What did you say your name was?”

“Bright Feather,” I said. “I can talk to the dead, tell the fortunes of the living and cross between the two worlds at will.”

The look on the receptionist’s face told me she had heard this kind of show-business puffery many times before. “We’ve already got a mental act on this revue, honey. Name’s Miss Cora. Reads minds, sees the future – all that stuff. We don’t need another one.”

I pulled myself up to my full height, planted my hand on my hip and threw back my head.

“You may have a mentalist. But do you have the medium who predicted the most sensational murder of the year? Do you have a medium who can tell the story of what actually went on in that darkened séance room the night Miss Ellen Parker was killed? Do you have a medium who can give a blow by blow description of the people and events that fateful night? Someone who saw with her own two eyes the poor woman’s piteous appearance as she took her last breath? Do you?”

The fat woman’s jowls worked silently as if she were literally chewing over my statement. Without another word, she heaved her massive body out of her chair and knocked on the door leading into the next office.

“Jack,” she called out in her gravelly sexless voice. “There’s someone out here you need to take a look at.”

A minute later, a thin, balding man in shirtsleeves appeared in the doorway of the office behind the receptionist’s desk.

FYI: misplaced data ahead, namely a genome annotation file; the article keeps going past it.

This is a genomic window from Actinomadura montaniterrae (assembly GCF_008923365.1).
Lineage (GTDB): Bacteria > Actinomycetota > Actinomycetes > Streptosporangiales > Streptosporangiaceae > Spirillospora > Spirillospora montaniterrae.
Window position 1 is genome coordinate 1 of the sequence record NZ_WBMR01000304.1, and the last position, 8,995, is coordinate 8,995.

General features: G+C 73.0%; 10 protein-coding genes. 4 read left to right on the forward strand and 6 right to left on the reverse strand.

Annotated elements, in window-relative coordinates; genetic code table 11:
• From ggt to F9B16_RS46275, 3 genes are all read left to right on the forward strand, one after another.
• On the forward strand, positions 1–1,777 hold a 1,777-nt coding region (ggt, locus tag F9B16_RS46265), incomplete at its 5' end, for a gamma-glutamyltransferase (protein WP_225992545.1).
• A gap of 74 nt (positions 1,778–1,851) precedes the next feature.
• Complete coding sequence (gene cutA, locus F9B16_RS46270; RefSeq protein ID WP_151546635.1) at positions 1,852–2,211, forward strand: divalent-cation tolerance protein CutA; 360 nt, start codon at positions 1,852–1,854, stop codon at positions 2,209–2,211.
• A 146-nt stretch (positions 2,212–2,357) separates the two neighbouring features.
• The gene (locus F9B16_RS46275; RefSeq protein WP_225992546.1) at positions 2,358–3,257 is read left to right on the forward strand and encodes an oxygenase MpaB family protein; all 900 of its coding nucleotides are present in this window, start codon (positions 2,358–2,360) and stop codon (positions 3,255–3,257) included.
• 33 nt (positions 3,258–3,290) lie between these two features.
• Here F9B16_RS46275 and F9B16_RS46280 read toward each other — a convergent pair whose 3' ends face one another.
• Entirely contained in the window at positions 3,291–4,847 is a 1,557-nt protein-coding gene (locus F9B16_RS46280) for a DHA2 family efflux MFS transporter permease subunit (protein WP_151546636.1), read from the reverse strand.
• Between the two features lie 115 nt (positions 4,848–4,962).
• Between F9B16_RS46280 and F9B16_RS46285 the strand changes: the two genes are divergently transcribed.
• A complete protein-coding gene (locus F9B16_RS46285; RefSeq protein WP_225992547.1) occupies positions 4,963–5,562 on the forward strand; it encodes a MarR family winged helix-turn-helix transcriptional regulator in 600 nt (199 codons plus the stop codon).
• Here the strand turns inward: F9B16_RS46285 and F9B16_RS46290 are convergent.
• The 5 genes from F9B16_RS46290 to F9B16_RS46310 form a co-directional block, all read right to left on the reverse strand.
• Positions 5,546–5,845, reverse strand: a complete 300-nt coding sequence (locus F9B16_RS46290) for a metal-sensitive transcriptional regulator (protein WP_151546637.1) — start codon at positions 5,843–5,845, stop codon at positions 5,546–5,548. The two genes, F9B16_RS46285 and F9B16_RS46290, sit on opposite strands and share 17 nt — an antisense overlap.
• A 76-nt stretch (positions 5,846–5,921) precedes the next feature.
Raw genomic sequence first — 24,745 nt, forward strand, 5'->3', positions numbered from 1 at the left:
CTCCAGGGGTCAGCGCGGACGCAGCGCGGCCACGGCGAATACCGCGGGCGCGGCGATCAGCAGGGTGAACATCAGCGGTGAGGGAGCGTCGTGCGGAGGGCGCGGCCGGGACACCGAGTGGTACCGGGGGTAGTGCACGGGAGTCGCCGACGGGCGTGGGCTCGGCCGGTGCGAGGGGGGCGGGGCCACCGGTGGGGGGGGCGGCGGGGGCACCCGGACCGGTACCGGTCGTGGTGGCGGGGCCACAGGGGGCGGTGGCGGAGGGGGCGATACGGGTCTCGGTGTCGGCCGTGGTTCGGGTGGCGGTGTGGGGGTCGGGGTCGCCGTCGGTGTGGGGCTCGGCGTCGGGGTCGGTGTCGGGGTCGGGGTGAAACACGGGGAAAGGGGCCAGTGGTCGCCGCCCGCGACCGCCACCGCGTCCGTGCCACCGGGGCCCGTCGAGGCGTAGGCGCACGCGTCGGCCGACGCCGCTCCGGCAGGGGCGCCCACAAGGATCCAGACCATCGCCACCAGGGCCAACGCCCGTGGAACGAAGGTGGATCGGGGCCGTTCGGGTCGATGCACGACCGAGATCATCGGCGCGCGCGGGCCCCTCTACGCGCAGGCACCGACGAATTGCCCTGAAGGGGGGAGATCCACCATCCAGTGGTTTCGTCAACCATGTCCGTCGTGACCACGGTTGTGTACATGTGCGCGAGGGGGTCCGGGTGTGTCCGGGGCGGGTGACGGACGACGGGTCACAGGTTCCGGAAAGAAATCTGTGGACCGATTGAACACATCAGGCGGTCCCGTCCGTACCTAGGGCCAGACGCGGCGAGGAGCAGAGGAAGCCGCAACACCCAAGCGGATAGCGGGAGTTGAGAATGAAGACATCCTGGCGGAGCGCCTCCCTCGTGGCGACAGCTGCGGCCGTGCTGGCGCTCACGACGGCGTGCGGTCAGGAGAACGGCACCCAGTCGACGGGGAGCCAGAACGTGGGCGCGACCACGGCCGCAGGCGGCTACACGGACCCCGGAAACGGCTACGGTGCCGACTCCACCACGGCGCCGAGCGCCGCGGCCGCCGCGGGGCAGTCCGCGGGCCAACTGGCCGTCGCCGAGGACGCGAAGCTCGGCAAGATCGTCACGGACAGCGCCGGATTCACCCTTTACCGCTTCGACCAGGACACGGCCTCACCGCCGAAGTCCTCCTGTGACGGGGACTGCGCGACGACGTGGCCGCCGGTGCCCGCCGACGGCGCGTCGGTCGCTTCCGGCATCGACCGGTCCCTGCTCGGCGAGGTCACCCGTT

“What’s your story, girlie.” As the man spoke, he did not remove the cigar he was smoking from the left side of his mouth. Neither did he invite me into his office to sit down.

I pulled myself up a little taller and looked him in the eye. “My name is Carrie

McFarland, but my Spirit name is Bright Feather. My Indian Guides warned me Miss Parker was in danger. Not half an hour later, she died before my very eyes. I think your audiences would be interested in hearing my first-hand account of that dreadful day. What do you think?”

The man grunted and rolled the unlit cigar from one side of his mouth to the other.

“Perhaps,” he allowed. “If you really are who you say you are.”

“Why would I bother to pretend,” I replied haughtily. “If I were a phony, you would findme out straight away.”

“I don’t handle mediums. That’s Wilson’s department,” the fat man said. “I’ll give

Gaylord a call and see what he wants to do. Wait here.”

Heaving a monumental sigh, he walked back into his office and closed the door.

For the next ten minutes I contemplated my options as the receptionist shuffled papers at her desk. If Wilson and Gillette really were partners, would Wilson take the risk of calling attention to Miss Parker’s murder by putting my act in his show? I was counting on it. Surely, the chance to get the exclusive rights to my gruesome story would be impossible for any theatrical promoter to resist.

If he thinks I might be about to cause him any trouble, he could always kill me, I thought grimly. There would not be much public outcry over the disappearance of a colored girl like me, particularly one whose reputation was already so badly tarnished. Despite the summer heat, a sudden chill swept over me. Lord have mercy – what on earth had I gotten myself into?

Just as I was about to lose my nerve and run away, Jack’s office door swung open.

“Wilson wants to take a look at you,” Jack said. “If he likes what he sees, he’ll put your act into the revue tomorrow night.” Grabbing a battered straw hat from the coat rack in his office, he stepped into the reception area, slamming his office door shut behind him. “Hold my calls, Penny. I’ll be back by five.”